I find it an oasis of quiet and calmness, conducive to contemplation; visitors stroll alone or in small groups and school children gather with their teachers in the plaza and along the wide paths of the rectangular, well-kept grounds. The modest boyhood home containing most of the original furnishings is set among trees and grass, charming and evocative of another age in which a resourceful, pious mother and father brought up five strapping sons.
The Library and Museum—simple, dignified marble buildings—face each other across a wide stone-faced plaza. Halfway across the plaza and just off of it is a commanding statue of Ike in uniform. The Museum building opened in 1955. President Eisenhower broke ground in 1959 for the Library building. Both buildings were privately funded with donations made to Eisenhower Foundation.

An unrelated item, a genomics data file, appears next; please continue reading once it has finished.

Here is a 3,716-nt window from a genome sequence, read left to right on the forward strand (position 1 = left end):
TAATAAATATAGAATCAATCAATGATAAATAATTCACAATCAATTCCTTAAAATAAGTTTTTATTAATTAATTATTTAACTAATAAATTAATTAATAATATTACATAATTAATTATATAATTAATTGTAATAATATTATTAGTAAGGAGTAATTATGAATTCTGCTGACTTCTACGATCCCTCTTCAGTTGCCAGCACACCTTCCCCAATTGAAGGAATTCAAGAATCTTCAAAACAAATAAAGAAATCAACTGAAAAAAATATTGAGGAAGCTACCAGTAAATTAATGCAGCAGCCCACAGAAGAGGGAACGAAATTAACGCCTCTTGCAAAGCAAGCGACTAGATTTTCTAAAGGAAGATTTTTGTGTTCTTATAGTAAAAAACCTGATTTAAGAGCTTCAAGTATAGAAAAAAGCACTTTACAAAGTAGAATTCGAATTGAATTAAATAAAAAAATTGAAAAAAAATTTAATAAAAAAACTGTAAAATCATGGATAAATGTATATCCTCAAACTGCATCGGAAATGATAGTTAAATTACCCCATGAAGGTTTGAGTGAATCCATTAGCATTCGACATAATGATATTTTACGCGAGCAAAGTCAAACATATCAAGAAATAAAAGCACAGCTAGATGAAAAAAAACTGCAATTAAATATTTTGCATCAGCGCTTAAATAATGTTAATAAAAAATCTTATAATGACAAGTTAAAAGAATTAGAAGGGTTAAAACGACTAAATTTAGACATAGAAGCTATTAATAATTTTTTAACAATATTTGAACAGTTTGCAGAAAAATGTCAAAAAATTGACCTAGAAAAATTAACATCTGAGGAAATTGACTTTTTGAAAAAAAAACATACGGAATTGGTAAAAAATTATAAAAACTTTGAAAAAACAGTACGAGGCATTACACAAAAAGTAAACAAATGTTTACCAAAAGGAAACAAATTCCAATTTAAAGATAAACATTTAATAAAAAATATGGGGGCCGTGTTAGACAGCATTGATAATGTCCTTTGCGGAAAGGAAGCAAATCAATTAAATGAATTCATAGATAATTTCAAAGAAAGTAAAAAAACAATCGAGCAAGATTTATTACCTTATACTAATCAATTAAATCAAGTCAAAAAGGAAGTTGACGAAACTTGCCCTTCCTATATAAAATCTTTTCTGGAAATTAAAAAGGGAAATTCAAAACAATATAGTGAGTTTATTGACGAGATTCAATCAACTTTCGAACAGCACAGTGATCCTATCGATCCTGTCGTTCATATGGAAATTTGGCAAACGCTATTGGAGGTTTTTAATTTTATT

Since 1955, federal law, amended in 1986, mandates that costs for Library staff, including the Museum curator, and basic maintenance are paid for by taxpayers for all presidential libraries. The Eisenhower Presidential Library, Museum and Boyhood Home is now a nonpartisan federal institution, part of the Presidential Libraries network operated by the National Archives and Records Administration. Eisenhower Foundation continues to raises private funds for programs, however.
The Library’s architecture is monumental. The national treasure this library holds and preserves are the archives of Ike’s military career and his presidency. His associates were asked to deposit their papers there also, and many did. It is a feast for scholars and students and others wishing to do research. Public events are held there; films are shown; changing exhibits are displayed. President Eisenhower had an office for his exclusive use during his visits to the Library. Eisenhower Foundation has its offices there in leased space.